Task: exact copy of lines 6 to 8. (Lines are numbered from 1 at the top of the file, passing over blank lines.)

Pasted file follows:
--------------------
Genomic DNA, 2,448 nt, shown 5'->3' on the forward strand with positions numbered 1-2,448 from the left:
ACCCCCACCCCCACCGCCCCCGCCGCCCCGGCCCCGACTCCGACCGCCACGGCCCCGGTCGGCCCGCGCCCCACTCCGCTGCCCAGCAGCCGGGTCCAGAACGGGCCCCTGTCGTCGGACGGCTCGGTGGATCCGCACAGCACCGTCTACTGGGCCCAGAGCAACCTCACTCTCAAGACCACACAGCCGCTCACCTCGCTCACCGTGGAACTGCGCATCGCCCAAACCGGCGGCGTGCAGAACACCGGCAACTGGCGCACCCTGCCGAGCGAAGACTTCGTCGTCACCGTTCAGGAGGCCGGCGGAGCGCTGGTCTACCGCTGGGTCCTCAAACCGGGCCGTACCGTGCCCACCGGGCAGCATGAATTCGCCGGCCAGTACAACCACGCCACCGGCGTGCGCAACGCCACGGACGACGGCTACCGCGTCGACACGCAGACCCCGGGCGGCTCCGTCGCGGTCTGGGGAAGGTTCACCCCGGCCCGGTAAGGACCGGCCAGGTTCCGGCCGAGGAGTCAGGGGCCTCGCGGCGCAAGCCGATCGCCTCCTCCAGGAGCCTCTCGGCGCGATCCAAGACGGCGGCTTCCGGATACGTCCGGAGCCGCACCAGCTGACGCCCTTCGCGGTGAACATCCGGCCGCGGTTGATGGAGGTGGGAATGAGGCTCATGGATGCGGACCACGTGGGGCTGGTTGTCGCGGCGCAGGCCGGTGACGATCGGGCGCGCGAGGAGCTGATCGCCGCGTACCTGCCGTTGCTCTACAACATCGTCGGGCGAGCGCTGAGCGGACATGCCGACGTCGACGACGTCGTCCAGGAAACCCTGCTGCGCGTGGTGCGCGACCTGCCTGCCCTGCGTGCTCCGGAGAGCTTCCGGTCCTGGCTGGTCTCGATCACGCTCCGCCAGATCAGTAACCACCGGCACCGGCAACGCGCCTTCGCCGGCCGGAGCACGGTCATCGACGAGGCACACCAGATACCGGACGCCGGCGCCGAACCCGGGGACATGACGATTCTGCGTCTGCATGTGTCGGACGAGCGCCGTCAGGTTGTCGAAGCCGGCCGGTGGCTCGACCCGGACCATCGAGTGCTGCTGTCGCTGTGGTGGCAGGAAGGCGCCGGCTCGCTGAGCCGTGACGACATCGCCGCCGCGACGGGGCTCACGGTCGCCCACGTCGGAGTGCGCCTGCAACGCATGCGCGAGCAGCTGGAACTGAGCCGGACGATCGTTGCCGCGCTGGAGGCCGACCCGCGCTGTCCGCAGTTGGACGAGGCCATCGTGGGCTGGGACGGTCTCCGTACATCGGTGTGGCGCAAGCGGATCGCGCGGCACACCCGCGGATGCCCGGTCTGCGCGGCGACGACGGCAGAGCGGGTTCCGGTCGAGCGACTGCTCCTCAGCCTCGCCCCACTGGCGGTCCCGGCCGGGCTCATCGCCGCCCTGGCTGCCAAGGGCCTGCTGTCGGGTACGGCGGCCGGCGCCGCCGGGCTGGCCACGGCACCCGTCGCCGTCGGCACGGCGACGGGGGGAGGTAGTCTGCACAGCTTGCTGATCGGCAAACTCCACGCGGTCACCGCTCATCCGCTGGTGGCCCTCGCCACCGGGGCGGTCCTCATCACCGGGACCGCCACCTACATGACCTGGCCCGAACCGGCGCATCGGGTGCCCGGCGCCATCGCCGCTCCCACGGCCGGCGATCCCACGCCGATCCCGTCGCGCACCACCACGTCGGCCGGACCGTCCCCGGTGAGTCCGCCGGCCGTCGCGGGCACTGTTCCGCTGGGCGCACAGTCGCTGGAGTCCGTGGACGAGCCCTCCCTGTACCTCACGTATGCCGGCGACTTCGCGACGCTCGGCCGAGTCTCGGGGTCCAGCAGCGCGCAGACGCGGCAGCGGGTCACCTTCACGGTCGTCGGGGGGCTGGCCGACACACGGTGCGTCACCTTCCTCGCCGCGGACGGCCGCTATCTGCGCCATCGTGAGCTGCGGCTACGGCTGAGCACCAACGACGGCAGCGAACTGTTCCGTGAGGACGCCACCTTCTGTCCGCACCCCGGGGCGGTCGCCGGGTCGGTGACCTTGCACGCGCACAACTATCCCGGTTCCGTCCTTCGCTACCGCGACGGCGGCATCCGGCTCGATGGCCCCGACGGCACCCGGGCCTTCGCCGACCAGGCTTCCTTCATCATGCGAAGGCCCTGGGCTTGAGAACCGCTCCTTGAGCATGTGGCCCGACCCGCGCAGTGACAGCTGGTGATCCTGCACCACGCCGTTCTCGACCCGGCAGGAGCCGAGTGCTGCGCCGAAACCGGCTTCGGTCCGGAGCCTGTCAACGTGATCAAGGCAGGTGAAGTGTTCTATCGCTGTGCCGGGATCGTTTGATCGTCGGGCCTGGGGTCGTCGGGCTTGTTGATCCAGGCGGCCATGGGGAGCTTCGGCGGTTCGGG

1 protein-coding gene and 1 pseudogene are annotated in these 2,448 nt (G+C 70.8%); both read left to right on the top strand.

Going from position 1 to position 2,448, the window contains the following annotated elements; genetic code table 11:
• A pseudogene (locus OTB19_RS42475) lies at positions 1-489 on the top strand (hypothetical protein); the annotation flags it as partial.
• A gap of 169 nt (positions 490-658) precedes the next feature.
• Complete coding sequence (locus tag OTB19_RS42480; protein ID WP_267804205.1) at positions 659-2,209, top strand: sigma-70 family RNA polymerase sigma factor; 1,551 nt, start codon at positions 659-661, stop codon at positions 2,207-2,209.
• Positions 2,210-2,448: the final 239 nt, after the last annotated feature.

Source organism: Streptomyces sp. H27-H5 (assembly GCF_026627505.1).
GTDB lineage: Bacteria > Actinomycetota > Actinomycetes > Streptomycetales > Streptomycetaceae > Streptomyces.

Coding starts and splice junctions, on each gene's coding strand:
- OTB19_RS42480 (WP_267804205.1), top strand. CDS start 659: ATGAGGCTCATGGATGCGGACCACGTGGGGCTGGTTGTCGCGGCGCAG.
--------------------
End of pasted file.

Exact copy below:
• A gap of 169 nt (positions 490-658) precedes the next feature.
• Complete coding sequence (locus tag OTB19_RS42480; protein ID WP_267804205.1) at positions 659-2,209, top strand: sigma-70 family RNA polymerase sigma factor; 1,551 nt, start codon at positions 659-661, stop codon at positions 2,207-2,209.
• Positions 2,210-2,448: the final 239 nt, after the last annotated feature.